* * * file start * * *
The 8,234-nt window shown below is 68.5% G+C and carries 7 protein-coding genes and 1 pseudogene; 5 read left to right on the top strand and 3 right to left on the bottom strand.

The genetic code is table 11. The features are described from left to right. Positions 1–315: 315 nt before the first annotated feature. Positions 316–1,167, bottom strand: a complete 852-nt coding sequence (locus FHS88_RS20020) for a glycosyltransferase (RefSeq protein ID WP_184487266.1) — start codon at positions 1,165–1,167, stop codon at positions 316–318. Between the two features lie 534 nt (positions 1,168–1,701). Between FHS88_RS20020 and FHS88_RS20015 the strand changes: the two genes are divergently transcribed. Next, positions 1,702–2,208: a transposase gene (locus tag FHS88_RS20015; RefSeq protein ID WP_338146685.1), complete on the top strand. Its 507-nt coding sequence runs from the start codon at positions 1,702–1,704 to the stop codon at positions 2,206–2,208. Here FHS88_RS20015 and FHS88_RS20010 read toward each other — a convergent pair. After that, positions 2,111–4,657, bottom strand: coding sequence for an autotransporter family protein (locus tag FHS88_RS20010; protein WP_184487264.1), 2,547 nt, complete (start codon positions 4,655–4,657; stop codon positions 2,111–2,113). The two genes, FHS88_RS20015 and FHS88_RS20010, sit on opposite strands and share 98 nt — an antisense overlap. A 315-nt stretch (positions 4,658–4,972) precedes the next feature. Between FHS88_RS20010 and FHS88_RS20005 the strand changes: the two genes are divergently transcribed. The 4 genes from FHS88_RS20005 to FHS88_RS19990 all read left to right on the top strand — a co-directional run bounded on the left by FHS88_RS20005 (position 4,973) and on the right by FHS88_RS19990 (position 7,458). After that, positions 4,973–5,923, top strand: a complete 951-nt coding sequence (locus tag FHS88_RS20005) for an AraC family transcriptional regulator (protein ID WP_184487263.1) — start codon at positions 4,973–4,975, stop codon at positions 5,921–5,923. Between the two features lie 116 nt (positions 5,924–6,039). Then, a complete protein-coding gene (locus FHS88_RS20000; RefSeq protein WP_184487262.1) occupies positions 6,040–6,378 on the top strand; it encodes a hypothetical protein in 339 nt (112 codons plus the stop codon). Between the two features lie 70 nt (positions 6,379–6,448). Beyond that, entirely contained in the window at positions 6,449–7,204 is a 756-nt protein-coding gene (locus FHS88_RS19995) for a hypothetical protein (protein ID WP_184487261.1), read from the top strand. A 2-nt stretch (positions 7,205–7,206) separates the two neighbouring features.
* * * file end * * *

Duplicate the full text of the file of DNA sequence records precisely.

The 8,234-nt window shown below is 68.5% G+C and carries 7 protein-coding genes and 1 pseudogene; 5 read left to right on the top strand and 3 right to left on the bottom strand.

The genetic code is table 11. The features are described from left to right. Positions 1–315: 315 nt before the first annotated feature. Positions 316–1,167, bottom strand: a complete 852-nt coding sequence (locus FHS88_RS20020) for a glycosyltransferase (RefSeq protein ID WP_184487266.1) — start codon at positions 1,165–1,167, stop codon at positions 316–318. Between the two features lie 534 nt (positions 1,168–1,701). Between FHS88_RS20020 and FHS88_RS20015 the strand changes: the two genes are divergently transcribed. Next, positions 1,702–2,208: a transposase gene (locus tag FHS88_RS20015; RefSeq protein ID WP_338146685.1), complete on the top strand. Its 507-nt coding sequence runs from the start codon at positions 1,702–1,704 to the stop codon at positions 2,206–2,208. Here FHS88_RS20015 and FHS88_RS20010 read toward each other — a convergent pair. After that, positions 2,111–4,657, bottom strand: coding sequence for an autotransporter family protein (locus tag FHS88_RS20010; protein WP_184487264.1), 2,547 nt, complete (start codon positions 4,655–4,657; stop codon positions 2,111–2,113). The two genes, FHS88_RS20015 and FHS88_RS20010, sit on opposite strands and share 98 nt — an antisense overlap. A 315-nt stretch (positions 4,658–4,972) precedes the next feature. Between FHS88_RS20010 and FHS88_RS20005 the strand changes: the two genes are divergently transcribed. The 4 genes from FHS88_RS20005 to FHS88_RS19990 all read left to right on the top strand — a co-directional run bounded on the left by FHS88_RS20005 (position 4,973) and on the right by FHS88_RS19990 (position 7,458). After that, positions 4,973–5,923, top strand: a complete 951-nt coding sequence (locus tag FHS88_RS20005) for an AraC family transcriptional regulator (protein ID WP_184487263.1) — start codon at positions 4,973–4,975, stop codon at positions 5,921–5,923. Between the two features lie 116 nt (positions 5,924–6,039). Then, a complete protein-coding gene (locus FHS88_RS20000; RefSeq protein WP_184487262.1) occupies positions 6,040–6,378 on the top strand; it encodes a hypothetical protein in 339 nt (112 codons plus the stop codon). Between the two features lie 70 nt (positions 6,379–6,448). Beyond that, entirely contained in the window at positions 6,449–7,204 is a 756-nt protein-coding gene (locus FHS88_RS19995) for a hypothetical protein (protein ID WP_184487261.1), read from the top strand. A 2-nt stretch (positions 7,205–7,206) separates the two neighbouring features.